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I STOOD on the bridge at midnight,
As the clocks were striking the hour, And the moon rose o'er the city,
Behind the dark church-tower.
I saw her bright reflection
In the waters under me, Like a golden goblet falling
And sinking into the sea.
And far in the hazy distance
Of that lovely night in June, The blaze of the flaming furnace
Gleamed redder than the moon.
Among the long, black rafters
The wavering shadows lay, And the current that came from the ocean
Seemed to lift and bear them away ;
As, sweeping and eddying through them,
Rose the belated tide,
The seaweed floated wide.
And like those waters rushing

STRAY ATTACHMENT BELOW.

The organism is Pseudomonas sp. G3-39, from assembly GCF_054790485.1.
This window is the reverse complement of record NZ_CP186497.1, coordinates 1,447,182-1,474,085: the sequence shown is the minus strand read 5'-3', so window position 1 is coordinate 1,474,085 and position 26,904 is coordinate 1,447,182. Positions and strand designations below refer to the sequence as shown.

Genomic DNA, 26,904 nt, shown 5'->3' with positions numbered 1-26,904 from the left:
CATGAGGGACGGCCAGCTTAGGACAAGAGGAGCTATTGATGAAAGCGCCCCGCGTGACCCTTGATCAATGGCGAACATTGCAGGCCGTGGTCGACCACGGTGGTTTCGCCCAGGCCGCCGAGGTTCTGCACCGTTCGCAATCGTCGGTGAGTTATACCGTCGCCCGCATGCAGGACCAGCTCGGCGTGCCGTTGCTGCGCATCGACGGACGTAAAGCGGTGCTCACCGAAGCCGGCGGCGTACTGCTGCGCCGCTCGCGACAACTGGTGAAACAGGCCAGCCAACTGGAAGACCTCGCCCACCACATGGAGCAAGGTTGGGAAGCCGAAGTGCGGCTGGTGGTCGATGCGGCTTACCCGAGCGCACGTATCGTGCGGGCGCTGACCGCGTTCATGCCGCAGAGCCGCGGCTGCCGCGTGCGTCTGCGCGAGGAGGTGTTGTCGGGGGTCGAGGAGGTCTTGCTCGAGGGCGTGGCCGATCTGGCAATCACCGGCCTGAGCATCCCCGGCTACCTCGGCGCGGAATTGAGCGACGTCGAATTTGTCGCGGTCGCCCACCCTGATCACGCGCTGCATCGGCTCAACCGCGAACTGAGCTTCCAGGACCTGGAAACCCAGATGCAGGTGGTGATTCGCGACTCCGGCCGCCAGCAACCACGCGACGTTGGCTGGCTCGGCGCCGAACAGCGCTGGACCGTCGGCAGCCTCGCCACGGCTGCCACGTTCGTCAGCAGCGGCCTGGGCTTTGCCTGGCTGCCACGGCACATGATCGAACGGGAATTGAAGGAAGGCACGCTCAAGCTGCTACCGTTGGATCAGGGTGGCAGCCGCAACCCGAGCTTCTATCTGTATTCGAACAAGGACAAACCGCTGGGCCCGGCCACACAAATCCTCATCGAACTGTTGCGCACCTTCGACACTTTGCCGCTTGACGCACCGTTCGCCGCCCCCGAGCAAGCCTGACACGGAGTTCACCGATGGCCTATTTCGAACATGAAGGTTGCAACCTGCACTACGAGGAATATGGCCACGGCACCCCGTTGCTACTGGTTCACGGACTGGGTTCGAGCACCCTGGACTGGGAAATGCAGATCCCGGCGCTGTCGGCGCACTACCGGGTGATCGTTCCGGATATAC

Among the wooden piers,
That filled my eyes with tears.
How often, O, how often,
In the days that had gone by, I had stood on that bridge at midnight
And gazed on that wave and sky !
How often, o, how often,
I had wished that the ebbing tide Would bear me away on its bosom
O'er the ocean wild and wide !
For my heart was hot and restless,
And my life was full of care, And the burden laid upon me
Seemed greater than I could bear.
But now it has fallen from me,
It is buried in the sea ;
Throws its shadow over me.
Yet whenever I cross the river
On its bridge with wooden piers, Like the odor of brine from the ocean
Comes the thought of other years.
And I think how many thousands
Of care-encumbered men,
Have crossed the bridge since then.
I see the long procession
Still passing to and fro,
And the old subdued and slow !
And forever and forever,
As long as the river flows,
As long as life has woes ;